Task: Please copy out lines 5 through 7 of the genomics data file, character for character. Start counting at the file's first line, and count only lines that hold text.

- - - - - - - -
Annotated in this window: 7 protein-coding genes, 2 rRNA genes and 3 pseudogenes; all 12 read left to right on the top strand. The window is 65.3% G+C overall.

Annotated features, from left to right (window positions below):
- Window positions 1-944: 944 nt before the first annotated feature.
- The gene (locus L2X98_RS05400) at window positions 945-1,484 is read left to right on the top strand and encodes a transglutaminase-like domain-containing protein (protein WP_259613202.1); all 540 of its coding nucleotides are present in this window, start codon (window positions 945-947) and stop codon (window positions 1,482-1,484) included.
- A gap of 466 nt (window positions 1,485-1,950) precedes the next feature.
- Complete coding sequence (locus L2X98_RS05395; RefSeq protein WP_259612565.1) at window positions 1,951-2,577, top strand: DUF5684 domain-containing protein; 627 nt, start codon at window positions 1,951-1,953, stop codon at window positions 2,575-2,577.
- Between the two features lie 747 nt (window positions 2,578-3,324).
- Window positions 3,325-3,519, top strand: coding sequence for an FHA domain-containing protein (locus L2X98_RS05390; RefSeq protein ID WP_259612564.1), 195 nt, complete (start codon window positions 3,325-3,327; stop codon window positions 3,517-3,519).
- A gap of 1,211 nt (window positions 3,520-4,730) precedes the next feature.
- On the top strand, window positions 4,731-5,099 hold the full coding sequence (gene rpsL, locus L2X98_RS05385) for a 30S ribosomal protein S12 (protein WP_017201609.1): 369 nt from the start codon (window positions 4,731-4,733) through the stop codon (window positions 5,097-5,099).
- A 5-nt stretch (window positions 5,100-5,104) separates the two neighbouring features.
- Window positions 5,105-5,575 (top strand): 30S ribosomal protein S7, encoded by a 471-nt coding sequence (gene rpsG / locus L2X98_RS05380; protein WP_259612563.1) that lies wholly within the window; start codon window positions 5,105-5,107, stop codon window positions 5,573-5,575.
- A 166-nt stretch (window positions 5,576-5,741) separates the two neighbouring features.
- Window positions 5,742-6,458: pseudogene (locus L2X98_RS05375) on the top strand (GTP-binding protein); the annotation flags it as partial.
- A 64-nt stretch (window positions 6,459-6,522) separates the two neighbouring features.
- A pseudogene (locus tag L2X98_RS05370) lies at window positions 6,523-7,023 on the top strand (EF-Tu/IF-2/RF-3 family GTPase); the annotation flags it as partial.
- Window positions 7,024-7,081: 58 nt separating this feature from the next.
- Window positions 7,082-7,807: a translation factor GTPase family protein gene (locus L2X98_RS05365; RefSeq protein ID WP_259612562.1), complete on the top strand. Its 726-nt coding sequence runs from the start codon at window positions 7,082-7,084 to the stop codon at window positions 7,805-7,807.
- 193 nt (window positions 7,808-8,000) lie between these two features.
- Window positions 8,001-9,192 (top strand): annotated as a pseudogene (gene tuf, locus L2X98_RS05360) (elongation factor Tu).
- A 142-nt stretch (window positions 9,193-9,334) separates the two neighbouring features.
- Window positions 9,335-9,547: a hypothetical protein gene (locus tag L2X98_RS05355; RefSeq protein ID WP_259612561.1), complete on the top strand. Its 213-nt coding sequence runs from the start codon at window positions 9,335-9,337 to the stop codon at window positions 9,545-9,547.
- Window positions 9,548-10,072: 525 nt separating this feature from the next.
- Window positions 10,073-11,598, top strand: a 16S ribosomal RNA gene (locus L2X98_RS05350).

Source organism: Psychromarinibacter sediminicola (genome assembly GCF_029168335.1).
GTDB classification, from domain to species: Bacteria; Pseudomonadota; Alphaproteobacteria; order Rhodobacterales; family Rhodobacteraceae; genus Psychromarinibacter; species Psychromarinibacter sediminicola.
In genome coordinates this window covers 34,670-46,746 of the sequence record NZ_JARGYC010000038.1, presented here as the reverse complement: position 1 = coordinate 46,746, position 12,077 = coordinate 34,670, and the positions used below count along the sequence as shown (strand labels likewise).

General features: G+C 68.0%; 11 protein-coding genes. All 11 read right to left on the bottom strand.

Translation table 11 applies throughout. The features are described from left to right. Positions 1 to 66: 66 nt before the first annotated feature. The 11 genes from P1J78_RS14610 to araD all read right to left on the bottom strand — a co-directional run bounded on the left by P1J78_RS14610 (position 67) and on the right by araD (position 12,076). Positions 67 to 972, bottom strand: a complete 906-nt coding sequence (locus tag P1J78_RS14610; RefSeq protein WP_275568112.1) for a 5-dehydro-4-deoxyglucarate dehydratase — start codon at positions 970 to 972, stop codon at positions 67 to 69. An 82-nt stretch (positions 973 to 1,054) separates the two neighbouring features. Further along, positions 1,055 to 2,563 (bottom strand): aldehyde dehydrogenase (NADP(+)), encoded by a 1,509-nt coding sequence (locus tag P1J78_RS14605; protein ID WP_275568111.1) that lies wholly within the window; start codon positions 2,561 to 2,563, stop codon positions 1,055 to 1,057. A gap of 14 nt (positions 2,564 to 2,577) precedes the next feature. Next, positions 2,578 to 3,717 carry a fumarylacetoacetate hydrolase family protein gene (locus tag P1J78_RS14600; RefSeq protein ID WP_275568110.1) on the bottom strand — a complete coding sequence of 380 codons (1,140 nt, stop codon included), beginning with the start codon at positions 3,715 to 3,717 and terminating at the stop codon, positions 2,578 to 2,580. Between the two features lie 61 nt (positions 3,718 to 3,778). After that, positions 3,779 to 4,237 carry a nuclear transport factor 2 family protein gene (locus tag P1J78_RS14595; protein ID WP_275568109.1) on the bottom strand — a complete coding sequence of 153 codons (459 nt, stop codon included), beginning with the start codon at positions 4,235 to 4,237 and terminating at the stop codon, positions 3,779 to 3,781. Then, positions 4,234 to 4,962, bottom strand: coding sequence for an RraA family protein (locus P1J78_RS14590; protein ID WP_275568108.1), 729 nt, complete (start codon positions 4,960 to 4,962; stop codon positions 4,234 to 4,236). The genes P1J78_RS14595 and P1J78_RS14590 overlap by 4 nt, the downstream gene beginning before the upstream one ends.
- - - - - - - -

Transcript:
- A gap of 466 nt (window positions 1,485-1,950) precedes the next feature.
- Complete coding sequence (locus L2X98_RS05395; RefSeq protein WP_259612565.1) at window positions 1,951-2,577, top strand: DUF5684 domain-containing protein; 627 nt, start codon at window positions 1,951-1,953, stop codon at window positions 2,575-2,577.
- Between the two features lie 747 nt (window positions 2,578-3,324).